A direct prequel would mean that at the back of everyone's minds is the idea that the future is set. No drama that anyone could be killed.

    Of course, it is actually unlikely that a character would die anyway, but the idea puts the possible doubt in your mind.

    For one thing, they could quite legitimately kill of Captain Pike, since the character would not be needed after the first movie.

    And destroying Vulcan actually WAS a surprise to those familiar with Trek who avoided spoilers.
     
  20. Temis the Vorta

    Temis the Vorta Fleet Admiral Admiral

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    Spock Prime is in a different reality now. He can't return to his own reality. He can travel in time in this new reality, but what's the point? Vulcan will never be his Vulcan.

    Sure, he could try to save Vulcan just because it's a good thing to do. But he knows about a lot of other catastrophes that are likely to happen, simply because this reality is so close to his own. He could stop the Doomsday Machine without bothering to travel through time at all.

    That sucker ate up who knows how many planets before Kirk & the gang stopped it. Spock could remember the system where they encountered it and most likely figure out where it would be in this reality.

    If Spock wants to do the greatest good for the greatest number, he shouldn't waste any energy on devising methods of time travel. He's got a full plate as it is.

    It's not a cop out if they never take advantage of the alternate realities to shortcut the drama and the characters' angst. Sure, Spock's Vulcan is fine and dandy somewhere, but as long as he's never allowed to go there, and the audience is never allowed to see that it's all right, the emotional impact is still that the only Vulcan we're going to see has gone kablooey.

    The nice thing about the many-worlds approach is that it's a nice way of avoiding the annoying aspects of time travel - the reset button, the illogic of the grandfather paradox, etc. Technically speaking, it's not even time travel, but rather space travel - between realities rather than star systems or galaxies. The new reality's timeline could be offset compared with the Prime reality by a few decades so that travelling directly from one to the other appears to involve time travel. But we don't know that's even the case.

    Yeah, they hit upon the one and only way to give Trek a fresh approach while mollifying the canonistas. Of course they get zero credit by the canonistas. :D

    Nobody knows "how time travel works," so there's no basis for criticizing their choice of one method over another. I prefer the Many Worlds method of time/space travel because it's an internally consistent theory that avoids paradoxes, actual real-life physicists treat it seriously, and Trek's time travel is inconsistent and incoherent anyway and therefore can't be used as a standard for anything. I'm happy to see them jettison all that reset button nonsense.

    One of my pet theories is that Star Trek time travel has always worked under Many World's logic, it's just that they never realized it. Like so:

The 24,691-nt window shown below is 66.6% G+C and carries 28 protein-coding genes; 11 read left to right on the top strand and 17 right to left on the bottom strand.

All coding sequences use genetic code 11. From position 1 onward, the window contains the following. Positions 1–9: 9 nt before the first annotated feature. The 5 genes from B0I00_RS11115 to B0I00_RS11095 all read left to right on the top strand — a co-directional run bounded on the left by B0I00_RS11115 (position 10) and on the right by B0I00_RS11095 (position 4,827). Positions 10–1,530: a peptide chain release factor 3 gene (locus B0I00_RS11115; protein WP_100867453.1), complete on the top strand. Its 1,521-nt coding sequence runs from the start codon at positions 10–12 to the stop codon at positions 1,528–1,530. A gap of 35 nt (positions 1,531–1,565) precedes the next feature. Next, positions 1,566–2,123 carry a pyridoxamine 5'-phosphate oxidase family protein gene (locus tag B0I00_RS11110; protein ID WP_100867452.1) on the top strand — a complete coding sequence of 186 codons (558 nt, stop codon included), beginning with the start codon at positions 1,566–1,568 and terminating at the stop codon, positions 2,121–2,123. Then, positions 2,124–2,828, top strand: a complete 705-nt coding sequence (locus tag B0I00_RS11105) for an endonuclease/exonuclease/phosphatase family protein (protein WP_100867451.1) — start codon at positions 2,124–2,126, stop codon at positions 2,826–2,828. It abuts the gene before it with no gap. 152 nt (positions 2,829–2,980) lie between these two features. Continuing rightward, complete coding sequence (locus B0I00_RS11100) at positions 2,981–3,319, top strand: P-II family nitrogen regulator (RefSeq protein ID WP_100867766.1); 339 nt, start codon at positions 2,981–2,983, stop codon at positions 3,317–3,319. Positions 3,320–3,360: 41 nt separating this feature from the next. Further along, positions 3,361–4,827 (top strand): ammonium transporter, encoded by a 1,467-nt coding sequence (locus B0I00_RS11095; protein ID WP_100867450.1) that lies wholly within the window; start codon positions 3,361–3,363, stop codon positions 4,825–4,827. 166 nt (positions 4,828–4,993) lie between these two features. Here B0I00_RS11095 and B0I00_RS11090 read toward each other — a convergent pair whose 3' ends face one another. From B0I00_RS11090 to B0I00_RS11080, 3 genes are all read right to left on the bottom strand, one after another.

1. Starfleet crew accidentally travels to the past or future.

    2. Either they step on the wrong butterfly in the past, or they see that the future isn't to their liking; either way, they know They Must Make Things Right.

    3. After much ado, they Make Things Right and return to their own time.

    What if they never travelled in their own universe at all, but rather to a parallel universe where of course some details of past or future would be different just because that's the way that universe is.

    Under Many Worlds theory, every possible thing that could happen must happen in one of the infinity of parallel universes. The Borg must take over some universe. If our intrepid crew happens to land in that universe, they will be understandably upset and try to change things, without realizing, this isn't their universe at all, and in fighting the Borg, they are fighting the laws of physics, and anyway there's probably ten trillion realities where the Borg have taken over, so what's one more or less?

    When they return to their own reality and see that everything is all right, they might delude themselves that their actions made everything all right. But isn't it just as likely their own reality was never changed at all, and the reality they left behind hasn't changed either? They have no way of knowing whether they are accomplishing anything at all by their so-called "time travel."

    I think that all possible realities have already been spawned, in which every conceivable thing that could happen, has/is/will happen. With an infinite number of realities already in existence, you can't create another unique reality through time travel; none are left to be created. I think that this is simply the structure of the cosmos.

    I don't think it's possible to travel within your own timeline (due to the grandfather paradox). It is possible to jump realities and end up at another point in that reality's timeline. You might even be able to travel in another reality's timeline, since your grandfather isn't in that timeline and you can't kill him. If the reality happens to be one very close to your own, you might be fooled into thinking you're time travelling within your own reality.

    Ironically, the reality you were born in - where there are places, people and things you might care about safeguarding or rescuing - is the only one you can't change. You can change all the others, but since there are infinite variations on those realities, why bother with any particular one? Save Vulcan and there are twenty quadrillion realities where it still goes kaboom. There's a message in there somewhere...
     
    Last edited: Mar 6, 2010